This post is part of our Easter series on the Seven Joys of Mary. God calls us each of us to use our gifts to serve others and to glorify Him. In this meditation, Caitlyn reflects on the gift and call of spiritual motherhood.
In discerning a vocation to the consecrated life, the idea of spiritual motherhood is something I encounter often. Often, it’s discussed in terms of praying for the pope, bishops, priests, and those discerning the priesthood. But it’s been hard for me to track down one specific, simple definition that encompasses the whole meaning of what it means to be a spiritual mother.
Many spiritual writers have written extensively on the topic of spiritual motherhood, especially as it pertains to women living the consecrated life. But in almost all cases, writers make the connection that spiritual motherhood is not exclusive to those whose only Spouse is Christ. All women are called to be spiritual mothers.
In Mulieris Dignitatem (On the Dignity and Vocation of Women), John Paul II makes this point: “And does not physical motherhood also have to be a spiritual motherhood, in order to respond to the whole truth about the human being who is a unity of body and spirit?”
In an article titled “Spiritual Motherhood: Every Woman’s Calling,” Alice von Hildebrand writes,
Motherhood is not only biological maternity. It is spiritual maternity. There are hundreds of people all around who are desperately looking for a mother. A number of people have come to me to tell me about their problems. I listen to them. And I love them. And I say very little. But they know that I care for them. In this sense, I have become their mother.
My first concrete experience learning about spiritual motherhood was during my summer as a Totus Tuus missionary. To be completely honest, I hadn’t wanted to serve on the team. But one of the young women backed out, and I was the last-minute replacement. I had to set aside the reluctance of my heart, the annoyance at a change of plans on short notice, and dive into what God was asking of me. It was a moment in which I gave my fiat out of obligation, and yet, by God’s grace, despite the challenges, managed to give it with joy.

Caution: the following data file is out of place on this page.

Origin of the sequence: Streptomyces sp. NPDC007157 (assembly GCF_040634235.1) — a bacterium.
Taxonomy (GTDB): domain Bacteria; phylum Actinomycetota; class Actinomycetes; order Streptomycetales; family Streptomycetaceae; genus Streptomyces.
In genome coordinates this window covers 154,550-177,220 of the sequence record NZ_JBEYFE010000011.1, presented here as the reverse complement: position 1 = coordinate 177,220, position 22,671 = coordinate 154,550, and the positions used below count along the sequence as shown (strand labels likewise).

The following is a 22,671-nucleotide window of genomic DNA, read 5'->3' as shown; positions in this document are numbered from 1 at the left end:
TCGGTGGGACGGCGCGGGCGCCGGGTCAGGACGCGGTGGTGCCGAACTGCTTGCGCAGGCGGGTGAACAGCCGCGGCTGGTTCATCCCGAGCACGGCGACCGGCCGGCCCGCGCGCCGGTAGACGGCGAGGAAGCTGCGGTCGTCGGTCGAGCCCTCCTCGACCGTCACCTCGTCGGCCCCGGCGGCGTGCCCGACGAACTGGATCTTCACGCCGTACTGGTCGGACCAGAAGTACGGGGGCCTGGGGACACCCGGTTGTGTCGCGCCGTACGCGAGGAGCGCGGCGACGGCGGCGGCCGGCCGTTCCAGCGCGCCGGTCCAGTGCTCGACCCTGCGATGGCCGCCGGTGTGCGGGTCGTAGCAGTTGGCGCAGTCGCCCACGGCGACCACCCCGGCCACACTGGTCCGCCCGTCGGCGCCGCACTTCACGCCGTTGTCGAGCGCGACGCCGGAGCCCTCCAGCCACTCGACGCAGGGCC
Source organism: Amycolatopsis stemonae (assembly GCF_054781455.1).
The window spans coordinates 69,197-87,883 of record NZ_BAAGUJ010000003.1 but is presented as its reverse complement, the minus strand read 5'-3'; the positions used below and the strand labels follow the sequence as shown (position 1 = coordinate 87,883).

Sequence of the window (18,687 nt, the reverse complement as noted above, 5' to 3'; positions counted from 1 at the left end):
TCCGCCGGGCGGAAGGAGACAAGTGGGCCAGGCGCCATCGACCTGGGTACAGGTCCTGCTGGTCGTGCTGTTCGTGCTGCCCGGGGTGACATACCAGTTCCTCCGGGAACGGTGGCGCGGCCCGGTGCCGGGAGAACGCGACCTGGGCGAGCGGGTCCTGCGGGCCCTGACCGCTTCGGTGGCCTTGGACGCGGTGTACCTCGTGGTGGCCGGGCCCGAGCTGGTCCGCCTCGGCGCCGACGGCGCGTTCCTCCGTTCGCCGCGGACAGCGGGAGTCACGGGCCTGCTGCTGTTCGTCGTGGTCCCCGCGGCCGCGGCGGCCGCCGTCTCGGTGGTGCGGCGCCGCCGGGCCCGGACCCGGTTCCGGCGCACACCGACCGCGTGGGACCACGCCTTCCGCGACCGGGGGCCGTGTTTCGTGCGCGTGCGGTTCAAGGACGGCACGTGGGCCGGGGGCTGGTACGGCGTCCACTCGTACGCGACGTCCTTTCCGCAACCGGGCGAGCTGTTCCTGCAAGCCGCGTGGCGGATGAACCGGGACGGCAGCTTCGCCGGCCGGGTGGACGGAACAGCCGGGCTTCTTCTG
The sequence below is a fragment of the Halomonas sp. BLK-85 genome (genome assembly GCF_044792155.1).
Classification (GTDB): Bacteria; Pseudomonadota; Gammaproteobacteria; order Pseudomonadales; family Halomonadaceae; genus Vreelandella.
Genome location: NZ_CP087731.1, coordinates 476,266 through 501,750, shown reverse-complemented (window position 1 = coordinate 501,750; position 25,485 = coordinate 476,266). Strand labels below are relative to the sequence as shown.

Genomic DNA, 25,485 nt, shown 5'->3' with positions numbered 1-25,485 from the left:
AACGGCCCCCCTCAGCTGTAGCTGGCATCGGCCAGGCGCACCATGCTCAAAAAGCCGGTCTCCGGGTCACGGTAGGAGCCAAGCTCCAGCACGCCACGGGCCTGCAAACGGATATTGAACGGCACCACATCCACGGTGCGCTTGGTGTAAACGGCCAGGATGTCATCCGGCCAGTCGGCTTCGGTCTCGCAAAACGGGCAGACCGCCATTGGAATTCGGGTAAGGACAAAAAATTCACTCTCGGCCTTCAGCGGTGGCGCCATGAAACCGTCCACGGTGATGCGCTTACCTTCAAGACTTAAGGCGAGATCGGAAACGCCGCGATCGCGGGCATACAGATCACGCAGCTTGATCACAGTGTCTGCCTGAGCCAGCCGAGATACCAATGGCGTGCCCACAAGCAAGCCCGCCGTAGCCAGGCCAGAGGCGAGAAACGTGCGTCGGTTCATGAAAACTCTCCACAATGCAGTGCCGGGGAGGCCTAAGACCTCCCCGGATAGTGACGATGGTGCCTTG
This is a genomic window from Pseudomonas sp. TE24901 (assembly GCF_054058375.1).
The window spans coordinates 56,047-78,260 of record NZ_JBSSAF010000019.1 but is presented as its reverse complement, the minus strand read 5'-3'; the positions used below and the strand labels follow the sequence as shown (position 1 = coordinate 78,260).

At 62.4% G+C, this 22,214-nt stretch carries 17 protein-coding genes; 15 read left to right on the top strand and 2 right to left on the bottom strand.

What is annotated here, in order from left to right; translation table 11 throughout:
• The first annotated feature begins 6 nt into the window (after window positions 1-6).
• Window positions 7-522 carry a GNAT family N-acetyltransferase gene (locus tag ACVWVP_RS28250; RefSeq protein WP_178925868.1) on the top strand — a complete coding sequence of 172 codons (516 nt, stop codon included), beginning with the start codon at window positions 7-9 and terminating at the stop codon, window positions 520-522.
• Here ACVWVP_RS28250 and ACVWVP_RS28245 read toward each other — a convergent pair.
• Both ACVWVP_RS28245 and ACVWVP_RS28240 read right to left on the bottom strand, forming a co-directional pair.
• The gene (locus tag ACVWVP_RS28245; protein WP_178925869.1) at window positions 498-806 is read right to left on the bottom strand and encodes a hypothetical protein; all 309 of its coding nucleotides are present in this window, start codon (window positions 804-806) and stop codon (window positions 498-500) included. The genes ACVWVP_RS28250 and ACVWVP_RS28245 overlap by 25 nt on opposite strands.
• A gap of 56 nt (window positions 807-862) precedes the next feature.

I acted in a role of service to the children of my diocese, visiting parishes I’d only ever heard about in passing, and praying for priests I’d never met. But more than that, it was my first time really interacting with seminarians, young men discerning the priesthood.
Again out of obligation, I’d prayed for them because I knew Catholics are supposed to do that. I’d experienced to some degree in my own life that discernment of any vocation is hard, that the support of a prayerful community alleviates some of that difficulty.
But I’d never actually talked to a seminarian. I had vague ideas that they were normal human men who felt God calling them to discern the priesthood. But I had no concrete understanding of what that meant. Not until I met the three seminarians from our diocese during our training in Peoria, IL, surrounded by other seminarians who were inspired by the example of Archbishop Fulton Sheen. Sheen had been ordained a priest in our diocese.
One of the greatest lessons I learned in that week and a half of training was about the freedom that comes with discerning where God is calling you. Seeing so many young men who had surrendered themselves to God’s will, whatever that may be, was and still is an inspiration for me. I draw upon that whenever God calls me to cast out into the deep or to step out and meet Him on stormy waters.
The other great lesson was that spiritual motherhood isn’t always convenient. It isn’t made easier by being a step removed from the lives of those whom your heart adopts as God’s little ones. It’s often difficult and painful and uncomfortable, and yet profoundly joyful.